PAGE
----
Sunday, 5 October 2014
Tossing the bouquet is a wedding tradition that has lasted through the centuries. Today it is great fun to throw the bouquet at the reception into the crowd of single ladies to see who may be the next to marry. Unfortunately long ago it was taken far more seriously and often ended in disaster. It is said to originate from Medieval Europe when women would try to rip pieces of the bride's dress in order to obtain some of her good luck, leaving her in tatters. The wedding guests believed that a piece of the bride’s dress was a fertility charm and would bring good luck and prosperity.
|Source - weddingvows.mobi|
As times changed wedding dresses became a cherished keepsake and brides did not want their expensive dresses to be ripped or torn. Instead brides preferred to keep the dress for its sentimental value and to hand down to future generations.
To escape from the crowd the bride would toss her bouquet as a distraction and run away. The tradition has filtered down through the ages and is now a fun tradition for modern weddings. Some modern brides and grooms do not like the tradition of throwing the bouquet and either modify it or do away with it altogether. Some brides choose to order a special throwing bouquet so as not to destroy their own. Others choose to pass a flower from their bouquet to their friends and family instead of throwing the bouquet at the reception.
Source - topnotchdj.au
Tara and Declan were married in Bofeenaun in June 2014. Here are some of their gorgeous wedding flowers which included pale blue, soft pink and ivory.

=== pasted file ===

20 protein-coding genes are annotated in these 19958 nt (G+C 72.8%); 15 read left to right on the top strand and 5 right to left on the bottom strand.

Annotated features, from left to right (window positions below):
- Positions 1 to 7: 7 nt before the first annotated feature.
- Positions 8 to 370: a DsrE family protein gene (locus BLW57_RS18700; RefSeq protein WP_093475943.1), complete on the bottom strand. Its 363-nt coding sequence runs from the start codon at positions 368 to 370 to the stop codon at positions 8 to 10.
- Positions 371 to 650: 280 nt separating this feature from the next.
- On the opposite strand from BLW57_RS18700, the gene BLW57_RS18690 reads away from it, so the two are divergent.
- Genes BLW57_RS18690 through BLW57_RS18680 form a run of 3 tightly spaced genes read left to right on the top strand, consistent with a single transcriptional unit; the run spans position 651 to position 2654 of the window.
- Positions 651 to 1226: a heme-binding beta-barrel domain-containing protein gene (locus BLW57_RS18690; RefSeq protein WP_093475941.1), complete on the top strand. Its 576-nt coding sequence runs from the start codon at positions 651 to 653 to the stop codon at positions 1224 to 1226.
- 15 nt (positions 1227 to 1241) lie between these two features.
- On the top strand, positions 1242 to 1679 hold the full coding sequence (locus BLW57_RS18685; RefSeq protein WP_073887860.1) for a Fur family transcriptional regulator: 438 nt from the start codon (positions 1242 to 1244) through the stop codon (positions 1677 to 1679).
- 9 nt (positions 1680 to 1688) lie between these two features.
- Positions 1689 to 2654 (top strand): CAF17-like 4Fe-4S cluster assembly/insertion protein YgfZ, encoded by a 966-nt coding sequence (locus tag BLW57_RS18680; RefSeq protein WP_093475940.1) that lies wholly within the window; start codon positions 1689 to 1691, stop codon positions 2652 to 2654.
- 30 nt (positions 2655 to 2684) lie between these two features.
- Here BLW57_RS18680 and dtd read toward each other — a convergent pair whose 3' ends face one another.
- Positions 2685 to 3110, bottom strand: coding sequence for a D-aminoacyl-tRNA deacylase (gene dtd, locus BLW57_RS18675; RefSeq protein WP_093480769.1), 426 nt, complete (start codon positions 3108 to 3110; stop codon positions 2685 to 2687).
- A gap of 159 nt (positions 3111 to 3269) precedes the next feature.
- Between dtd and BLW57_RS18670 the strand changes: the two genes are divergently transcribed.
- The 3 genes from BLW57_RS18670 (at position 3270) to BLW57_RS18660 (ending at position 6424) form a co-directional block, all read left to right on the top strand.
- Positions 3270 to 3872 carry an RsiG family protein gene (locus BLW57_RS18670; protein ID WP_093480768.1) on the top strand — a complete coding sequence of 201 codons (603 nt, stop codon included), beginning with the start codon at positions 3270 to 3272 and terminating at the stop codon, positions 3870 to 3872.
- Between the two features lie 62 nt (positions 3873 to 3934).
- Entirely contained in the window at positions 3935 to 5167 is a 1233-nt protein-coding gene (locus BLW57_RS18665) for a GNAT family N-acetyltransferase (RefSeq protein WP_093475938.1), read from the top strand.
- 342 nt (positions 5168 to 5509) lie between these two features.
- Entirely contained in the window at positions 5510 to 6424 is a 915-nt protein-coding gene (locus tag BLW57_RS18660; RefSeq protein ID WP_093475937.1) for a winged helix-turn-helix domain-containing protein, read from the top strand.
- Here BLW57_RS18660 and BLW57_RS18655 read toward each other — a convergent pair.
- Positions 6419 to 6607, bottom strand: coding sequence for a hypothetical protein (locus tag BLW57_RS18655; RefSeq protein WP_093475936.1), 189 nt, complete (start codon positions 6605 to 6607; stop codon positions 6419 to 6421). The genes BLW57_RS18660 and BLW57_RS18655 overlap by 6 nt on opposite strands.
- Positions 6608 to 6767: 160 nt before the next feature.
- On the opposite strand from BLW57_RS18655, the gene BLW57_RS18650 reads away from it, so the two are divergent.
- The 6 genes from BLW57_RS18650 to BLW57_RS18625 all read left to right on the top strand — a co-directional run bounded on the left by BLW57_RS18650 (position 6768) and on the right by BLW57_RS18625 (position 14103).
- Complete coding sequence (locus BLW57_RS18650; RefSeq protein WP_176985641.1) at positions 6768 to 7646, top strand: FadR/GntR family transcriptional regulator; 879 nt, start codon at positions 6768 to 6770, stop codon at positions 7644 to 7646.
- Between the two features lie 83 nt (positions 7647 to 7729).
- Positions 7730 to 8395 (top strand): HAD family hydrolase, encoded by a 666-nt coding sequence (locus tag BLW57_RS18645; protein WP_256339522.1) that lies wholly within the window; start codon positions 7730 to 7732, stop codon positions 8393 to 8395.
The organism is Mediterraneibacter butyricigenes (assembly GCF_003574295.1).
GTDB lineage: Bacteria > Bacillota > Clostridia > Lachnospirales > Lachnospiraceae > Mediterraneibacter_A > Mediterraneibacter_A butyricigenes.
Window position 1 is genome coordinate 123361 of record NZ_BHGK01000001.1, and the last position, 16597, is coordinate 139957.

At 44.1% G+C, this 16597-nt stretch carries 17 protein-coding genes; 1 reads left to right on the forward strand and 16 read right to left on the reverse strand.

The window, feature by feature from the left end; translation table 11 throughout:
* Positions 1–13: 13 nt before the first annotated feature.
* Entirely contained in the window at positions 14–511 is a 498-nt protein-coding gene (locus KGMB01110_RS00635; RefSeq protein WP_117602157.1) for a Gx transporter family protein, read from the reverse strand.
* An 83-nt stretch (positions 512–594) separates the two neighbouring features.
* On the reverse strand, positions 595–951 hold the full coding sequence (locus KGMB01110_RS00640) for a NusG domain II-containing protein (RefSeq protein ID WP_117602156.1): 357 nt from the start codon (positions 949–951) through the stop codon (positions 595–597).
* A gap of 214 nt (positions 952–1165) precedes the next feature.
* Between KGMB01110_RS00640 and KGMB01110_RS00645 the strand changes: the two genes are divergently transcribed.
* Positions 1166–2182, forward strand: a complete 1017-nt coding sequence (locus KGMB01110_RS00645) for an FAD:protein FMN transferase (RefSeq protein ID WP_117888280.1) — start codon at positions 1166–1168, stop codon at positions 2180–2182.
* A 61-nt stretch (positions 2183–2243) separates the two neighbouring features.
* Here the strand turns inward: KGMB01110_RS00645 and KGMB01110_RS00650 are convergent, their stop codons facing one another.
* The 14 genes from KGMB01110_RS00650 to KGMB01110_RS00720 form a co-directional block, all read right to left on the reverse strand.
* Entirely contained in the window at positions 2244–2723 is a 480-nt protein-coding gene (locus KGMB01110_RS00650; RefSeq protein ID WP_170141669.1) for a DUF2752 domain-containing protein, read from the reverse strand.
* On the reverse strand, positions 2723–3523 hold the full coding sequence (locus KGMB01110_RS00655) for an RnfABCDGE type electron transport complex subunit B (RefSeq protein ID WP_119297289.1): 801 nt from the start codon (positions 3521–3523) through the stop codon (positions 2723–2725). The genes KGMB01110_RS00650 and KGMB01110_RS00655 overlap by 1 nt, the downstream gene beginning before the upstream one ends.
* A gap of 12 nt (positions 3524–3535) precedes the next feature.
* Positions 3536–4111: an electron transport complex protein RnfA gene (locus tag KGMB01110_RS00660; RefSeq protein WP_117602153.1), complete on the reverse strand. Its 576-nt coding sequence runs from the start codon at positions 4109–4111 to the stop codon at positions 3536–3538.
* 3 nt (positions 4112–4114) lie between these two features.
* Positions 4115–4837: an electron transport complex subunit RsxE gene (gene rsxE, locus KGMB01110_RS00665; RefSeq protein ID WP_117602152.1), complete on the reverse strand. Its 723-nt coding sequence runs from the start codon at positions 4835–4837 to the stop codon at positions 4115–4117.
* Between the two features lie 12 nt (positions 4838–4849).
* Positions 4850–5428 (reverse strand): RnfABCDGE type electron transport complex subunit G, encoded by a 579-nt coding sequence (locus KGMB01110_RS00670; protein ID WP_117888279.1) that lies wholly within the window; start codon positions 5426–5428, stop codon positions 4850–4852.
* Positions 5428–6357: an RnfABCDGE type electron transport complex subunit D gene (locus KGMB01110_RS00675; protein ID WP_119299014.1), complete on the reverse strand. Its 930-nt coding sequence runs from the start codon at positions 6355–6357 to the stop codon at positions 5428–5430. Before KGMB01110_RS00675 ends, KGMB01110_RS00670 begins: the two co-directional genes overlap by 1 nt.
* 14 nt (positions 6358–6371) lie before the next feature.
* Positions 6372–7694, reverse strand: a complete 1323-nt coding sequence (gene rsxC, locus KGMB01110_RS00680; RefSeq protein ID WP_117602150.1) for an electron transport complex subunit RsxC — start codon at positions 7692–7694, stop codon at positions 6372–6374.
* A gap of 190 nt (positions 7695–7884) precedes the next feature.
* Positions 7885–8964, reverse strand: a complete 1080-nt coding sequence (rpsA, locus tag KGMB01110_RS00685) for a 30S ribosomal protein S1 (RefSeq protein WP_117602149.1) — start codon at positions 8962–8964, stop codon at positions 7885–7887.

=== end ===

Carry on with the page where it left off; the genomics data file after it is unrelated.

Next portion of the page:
Sunday, 8 June 2014
Caroline and Connor were married in Lacken Church in April. Their wedding flowers consisted of cream roses with delicate white filler flowers to add that extra touch. The church was decorated with a variety of flowers in cream, white and green which complimented the church perfectly.
Wednesday, 4 June 2014
Claire and Declan were married in the Our Lady of the Assumption church in Ardagh. Claire chose pink and white Peonies with natural twine bound around the stems. The bride carried a bouquet of fluffy pink peonies while her bridesmaids were given all white peony bouquets. The summery scent from our work room while working on these wonderful flowers was such an enchanting aroma.
Tuesday, 20 May 2014
Michelle and Steve's Wedding - Bofeenaun
These beautiful designs were created with an autumnal theme in mind. The dark orange callas mixed with snowberries, viburnum and mini cymbidium orchids give an elegant and classy look.
The theme was continued at the ceremony location. Dark orange Gerberas mixed with autumn greens.
A huge Thank You to Michelle and Steve for choosing Connacht Wedding Flowers to be part of their special day.
Thursday, 6 March 2014
|Source - www.wallconvert.com|
Common Name: Tulip
Botanical Name: Tulipa
Colours: White, Yellow, Pink, Peach, Orange, Red, Lavender, Purple and Bi-colours. Almost every colour except true blue and black.
Origin: The origin of the tulip can be traced back to Hungary, Turkey and the Middle East.
Description: The Tulip is a genus of single seed-lobe from the Lilium family or Liliaceae. There are up to 75 wild species of tulips in existence and an astonishing 3,000 different varieties of cultivated tulips. Most tulips produce only one cup or star shaped flower per stem however the tulip comes in a multitude of different forms including the gorgeous ruffled Parrot Tulips or Fringed Tulips.
|White Parrot Tulips|
Source - www.redbubble.com
The Tulip first became a popular spring flower in Turkey where it was adopted as a symbol for life and fertility.The name tulip stems from the Persian word for turban 'tulipan' after its rounded form and in fact it is believed that Ottoman Sultans would wear a tulip in their turban as a symbol of their importance. It was first introduced to Europe in the middle of the 16th Century via Antwerp to the Netherlands where it has remained and become synonymous with Spring. The season lasts from late December to early April and during this time the flower fields of Holland become a striking display of flowering tulip bulbs bursting with colour.
|Tulip Fields in Netherlands|
Source - www.idealmagazine.co.uk